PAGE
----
The Commander in Chief Has Lost the Troops

A unique poll of active-duty troops in Iraq shows a huge disconnect between the commander in chief and the troops in battle. It is evident that the president views the war very differently than the troops on the ground. The loss of the troops may be the final straw in the illegal occupation turned failed war. The foreign policy establishment had already told the president they thought the Iraq war was a mistake. The people have been saying the war was a mistake. All that is left are President Bush and the hawkish leaders of the two parties – only they are calling for staying the course or sending more troops.

A poll by Le Moyne College and Zogby shows that if you want to support the troops, you should be calling for an end to the war. An overwhelming majority, 72 percent, of American troops serving in Iraq think the U.S. should exit the country within the next year. Among reserves, 90 percent favor withdrawal, compared to 83 percent of the National Guard, 70 percent of the Army, and 58 percent of the Marines. Moreover, about three-quarters of National Guard and Reserve units favor withdrawal within six months.

It seems Rep. John Murtha (D-Penn.), who has called for a withdrawal to be completed within six months, is more in tune with the troops than their commander in chief is. In a speech given on Nov. 17, 2005, Murtha said:

“The war in Iraq is not going as advertised. It is a flawed policy wrapped in illusion. The American public is way ahead of us. The United States and coalition troops have done all they can in Iraq, but it is time for a change in direction. Our military is suffering. The future of our country is at risk. We can not continue on the present course.”

Even leading conservative commentators (Pat Buchanan, Francis Fukuyama, Paul Craig Roberts) now describe the invasion as a mistake and argue that the occupation has failed. William F. Buckley Jr. has called on the administration to admit defeat and change strategy.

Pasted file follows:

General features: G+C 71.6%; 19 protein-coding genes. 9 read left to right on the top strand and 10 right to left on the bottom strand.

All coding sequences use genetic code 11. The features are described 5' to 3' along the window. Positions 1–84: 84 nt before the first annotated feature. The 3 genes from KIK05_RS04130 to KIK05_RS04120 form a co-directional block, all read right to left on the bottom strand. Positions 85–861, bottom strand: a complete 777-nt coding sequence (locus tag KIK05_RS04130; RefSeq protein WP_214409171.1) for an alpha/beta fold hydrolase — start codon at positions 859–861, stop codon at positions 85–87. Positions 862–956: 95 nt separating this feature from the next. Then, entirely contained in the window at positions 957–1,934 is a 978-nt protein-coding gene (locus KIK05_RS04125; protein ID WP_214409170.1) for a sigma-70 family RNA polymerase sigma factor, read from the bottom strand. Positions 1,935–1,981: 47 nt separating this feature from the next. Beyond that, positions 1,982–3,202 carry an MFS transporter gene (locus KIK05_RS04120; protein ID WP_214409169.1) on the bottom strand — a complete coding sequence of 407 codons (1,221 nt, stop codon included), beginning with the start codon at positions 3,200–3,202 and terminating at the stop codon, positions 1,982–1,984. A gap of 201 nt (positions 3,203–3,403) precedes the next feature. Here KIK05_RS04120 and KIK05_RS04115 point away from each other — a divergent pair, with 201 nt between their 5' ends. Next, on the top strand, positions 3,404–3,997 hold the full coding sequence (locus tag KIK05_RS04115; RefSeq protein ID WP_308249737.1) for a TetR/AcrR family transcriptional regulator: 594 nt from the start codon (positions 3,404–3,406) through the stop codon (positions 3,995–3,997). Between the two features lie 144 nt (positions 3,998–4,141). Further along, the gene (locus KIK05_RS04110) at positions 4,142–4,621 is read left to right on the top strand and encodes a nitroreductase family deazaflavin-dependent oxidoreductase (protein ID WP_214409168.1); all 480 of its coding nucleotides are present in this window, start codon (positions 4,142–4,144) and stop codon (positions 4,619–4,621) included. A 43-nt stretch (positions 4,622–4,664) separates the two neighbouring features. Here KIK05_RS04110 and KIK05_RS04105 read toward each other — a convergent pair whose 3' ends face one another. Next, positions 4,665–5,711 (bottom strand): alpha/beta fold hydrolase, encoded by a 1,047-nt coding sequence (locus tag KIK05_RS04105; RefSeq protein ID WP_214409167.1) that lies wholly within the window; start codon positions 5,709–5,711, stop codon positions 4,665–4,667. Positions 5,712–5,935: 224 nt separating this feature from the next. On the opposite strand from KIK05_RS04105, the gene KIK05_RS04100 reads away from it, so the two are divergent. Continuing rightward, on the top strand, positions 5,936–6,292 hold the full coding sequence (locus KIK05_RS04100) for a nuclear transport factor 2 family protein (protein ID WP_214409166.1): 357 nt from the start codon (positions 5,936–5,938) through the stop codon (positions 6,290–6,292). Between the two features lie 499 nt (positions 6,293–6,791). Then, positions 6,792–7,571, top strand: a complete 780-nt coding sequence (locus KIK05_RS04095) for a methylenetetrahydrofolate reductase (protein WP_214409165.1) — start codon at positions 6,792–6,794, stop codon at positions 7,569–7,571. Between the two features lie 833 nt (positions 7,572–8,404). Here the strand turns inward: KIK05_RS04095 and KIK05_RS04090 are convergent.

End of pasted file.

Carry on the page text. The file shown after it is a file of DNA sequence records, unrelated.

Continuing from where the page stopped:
The poll also shows that the troops are confused by the mission in Iraq. Forty-two percent acknowledge their confusion. And while 58 percent think they know why they are there, most are acting on inaccurate information. Eighty-five percent believe they are in Iraq “to retaliate for Saddam’s role in the 9/11 attacks,” when in fact Saddam had no role in 9/11. And 77 percent of soldiers think the war was “to stop Saddam from protecting al-Qaeda in Iraq” – again, Saddam and al-Qaeda were never allies: indeed, they were enemies, the former secular and the latter religious.

At any rate, the troops have figured out that they are not there for the reason stated by the president: 93 percent recognize they are not there to remove weapons of mass destruction. The vast majority (76 percent) also do not believe that the United States is establishing a democracy that will be a model for the Arab world. But they do not believe that securing oil was the major purpose – only 11 percent accept that rationale.

Not only do an overwhelming majority of soldiers in Iraq want the occupation to end rapidly, but the foreign policy establishment of the United States is opposed to the war and is speaking out against the president’s policies. These include:

  • Gen. Joseph P. Hoar, a retired four-star general, was commander of the U.S. Central Command (1991-94) and of U.S. forces in the Persian Gulf after the 1991 war, who described the Iraq War as “wrong from the beginning, and so as is often the case, it’s very hard to make it right once you start down the wrong road.”